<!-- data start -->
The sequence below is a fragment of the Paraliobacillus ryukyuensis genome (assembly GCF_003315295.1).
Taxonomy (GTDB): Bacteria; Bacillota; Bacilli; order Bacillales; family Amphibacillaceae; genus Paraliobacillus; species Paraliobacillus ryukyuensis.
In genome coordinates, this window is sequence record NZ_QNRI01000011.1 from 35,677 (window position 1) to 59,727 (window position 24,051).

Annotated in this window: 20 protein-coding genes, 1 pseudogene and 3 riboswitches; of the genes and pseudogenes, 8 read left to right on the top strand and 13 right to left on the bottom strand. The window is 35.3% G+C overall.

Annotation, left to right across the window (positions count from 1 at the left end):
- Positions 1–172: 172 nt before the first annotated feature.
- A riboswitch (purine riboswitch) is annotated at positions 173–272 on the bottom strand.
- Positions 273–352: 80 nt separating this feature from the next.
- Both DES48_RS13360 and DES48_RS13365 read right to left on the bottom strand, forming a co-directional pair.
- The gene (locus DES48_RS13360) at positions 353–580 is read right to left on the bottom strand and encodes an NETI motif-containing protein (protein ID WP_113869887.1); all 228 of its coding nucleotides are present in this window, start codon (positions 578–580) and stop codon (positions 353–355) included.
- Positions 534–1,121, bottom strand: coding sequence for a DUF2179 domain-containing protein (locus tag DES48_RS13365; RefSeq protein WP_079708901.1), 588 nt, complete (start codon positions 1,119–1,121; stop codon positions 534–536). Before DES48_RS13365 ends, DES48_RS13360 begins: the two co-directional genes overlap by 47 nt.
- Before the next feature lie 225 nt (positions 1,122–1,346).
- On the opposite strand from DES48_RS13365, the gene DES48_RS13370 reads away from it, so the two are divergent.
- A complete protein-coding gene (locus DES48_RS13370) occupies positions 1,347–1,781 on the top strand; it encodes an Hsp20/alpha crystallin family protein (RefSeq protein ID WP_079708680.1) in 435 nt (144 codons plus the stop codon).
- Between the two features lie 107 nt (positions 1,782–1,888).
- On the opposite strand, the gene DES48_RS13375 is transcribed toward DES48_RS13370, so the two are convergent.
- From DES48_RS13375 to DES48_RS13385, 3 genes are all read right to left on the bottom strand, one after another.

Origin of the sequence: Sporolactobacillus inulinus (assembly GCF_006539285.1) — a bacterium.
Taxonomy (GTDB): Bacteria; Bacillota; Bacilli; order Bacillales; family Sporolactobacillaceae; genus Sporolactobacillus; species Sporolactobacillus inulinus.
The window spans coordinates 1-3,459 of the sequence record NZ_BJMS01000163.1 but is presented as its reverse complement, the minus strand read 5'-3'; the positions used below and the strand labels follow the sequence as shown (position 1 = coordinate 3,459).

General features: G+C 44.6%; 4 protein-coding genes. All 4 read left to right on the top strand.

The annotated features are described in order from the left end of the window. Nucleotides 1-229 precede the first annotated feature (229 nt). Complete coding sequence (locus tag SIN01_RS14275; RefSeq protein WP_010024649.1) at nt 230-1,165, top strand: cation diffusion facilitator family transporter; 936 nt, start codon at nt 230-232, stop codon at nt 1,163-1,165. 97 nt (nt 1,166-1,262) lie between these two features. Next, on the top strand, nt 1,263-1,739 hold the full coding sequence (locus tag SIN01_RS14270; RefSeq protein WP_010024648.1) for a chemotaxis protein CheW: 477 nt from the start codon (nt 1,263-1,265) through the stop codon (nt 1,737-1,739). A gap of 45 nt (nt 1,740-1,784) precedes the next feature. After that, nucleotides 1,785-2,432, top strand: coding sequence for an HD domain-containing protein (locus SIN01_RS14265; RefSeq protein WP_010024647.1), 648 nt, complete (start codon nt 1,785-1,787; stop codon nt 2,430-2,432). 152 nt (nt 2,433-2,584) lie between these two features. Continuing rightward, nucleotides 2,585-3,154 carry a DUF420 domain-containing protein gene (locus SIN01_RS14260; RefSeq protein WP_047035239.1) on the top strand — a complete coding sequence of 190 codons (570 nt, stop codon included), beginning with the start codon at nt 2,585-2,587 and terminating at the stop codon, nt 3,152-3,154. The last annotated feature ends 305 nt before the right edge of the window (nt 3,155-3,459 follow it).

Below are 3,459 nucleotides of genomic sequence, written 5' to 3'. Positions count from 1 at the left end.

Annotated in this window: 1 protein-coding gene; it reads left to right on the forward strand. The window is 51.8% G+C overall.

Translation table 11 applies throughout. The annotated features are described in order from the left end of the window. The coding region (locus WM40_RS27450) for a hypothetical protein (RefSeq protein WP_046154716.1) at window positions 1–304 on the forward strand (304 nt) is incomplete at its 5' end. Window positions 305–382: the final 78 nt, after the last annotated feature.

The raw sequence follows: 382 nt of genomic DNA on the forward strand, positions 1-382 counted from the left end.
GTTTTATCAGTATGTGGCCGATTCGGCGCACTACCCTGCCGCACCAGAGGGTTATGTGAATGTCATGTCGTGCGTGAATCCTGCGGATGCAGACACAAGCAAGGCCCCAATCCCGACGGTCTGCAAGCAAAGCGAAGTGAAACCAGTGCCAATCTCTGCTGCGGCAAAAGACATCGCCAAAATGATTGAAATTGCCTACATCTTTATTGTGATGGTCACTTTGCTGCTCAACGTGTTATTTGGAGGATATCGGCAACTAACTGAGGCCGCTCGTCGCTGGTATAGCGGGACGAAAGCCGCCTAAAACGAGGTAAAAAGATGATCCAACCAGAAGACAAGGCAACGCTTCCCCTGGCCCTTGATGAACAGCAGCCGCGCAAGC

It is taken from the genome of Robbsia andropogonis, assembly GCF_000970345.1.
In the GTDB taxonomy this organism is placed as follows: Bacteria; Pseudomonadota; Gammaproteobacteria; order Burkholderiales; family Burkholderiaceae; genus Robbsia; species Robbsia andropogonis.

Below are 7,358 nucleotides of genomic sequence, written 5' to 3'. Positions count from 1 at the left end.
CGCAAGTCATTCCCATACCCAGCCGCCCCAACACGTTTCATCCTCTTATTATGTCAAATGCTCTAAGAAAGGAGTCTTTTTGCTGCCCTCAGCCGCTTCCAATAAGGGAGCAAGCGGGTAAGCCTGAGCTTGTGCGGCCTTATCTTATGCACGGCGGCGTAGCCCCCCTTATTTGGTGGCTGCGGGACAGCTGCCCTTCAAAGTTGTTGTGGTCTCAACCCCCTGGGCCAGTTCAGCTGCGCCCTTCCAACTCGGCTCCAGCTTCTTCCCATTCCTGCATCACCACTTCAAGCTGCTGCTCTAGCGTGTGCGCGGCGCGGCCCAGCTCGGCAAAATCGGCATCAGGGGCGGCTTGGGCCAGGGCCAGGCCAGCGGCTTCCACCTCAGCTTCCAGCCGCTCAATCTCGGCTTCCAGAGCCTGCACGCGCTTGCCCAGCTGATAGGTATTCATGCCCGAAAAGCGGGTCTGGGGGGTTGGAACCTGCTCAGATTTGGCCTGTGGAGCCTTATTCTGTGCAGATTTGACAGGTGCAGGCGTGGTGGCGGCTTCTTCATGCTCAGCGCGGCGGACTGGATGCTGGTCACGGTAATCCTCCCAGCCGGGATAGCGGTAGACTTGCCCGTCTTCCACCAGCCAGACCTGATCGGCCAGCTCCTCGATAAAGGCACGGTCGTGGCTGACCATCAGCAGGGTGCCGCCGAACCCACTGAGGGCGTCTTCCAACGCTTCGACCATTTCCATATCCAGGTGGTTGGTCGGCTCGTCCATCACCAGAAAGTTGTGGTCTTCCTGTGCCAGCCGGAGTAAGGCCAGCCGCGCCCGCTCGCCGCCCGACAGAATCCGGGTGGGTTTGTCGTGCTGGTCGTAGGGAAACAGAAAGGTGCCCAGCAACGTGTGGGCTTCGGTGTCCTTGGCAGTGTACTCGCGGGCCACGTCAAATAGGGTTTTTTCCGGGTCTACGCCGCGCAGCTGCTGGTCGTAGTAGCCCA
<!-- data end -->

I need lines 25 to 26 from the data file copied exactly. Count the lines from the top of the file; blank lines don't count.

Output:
Translation table 11 applies throughout. The annotated features are described in order from the left end of the window. The coding region (locus WM40_RS27450) for a hypothetical protein (RefSeq protein WP_046154716.1) at window positions 1–304 on the forward strand (304 nt) is incomplete at its 5' end. Window positions 305–382: the final 78 nt, after the last annotated feature.

The raw sequence follows: 382 nt of genomic DNA on the forward strand, positions 1-382 counted from the left end.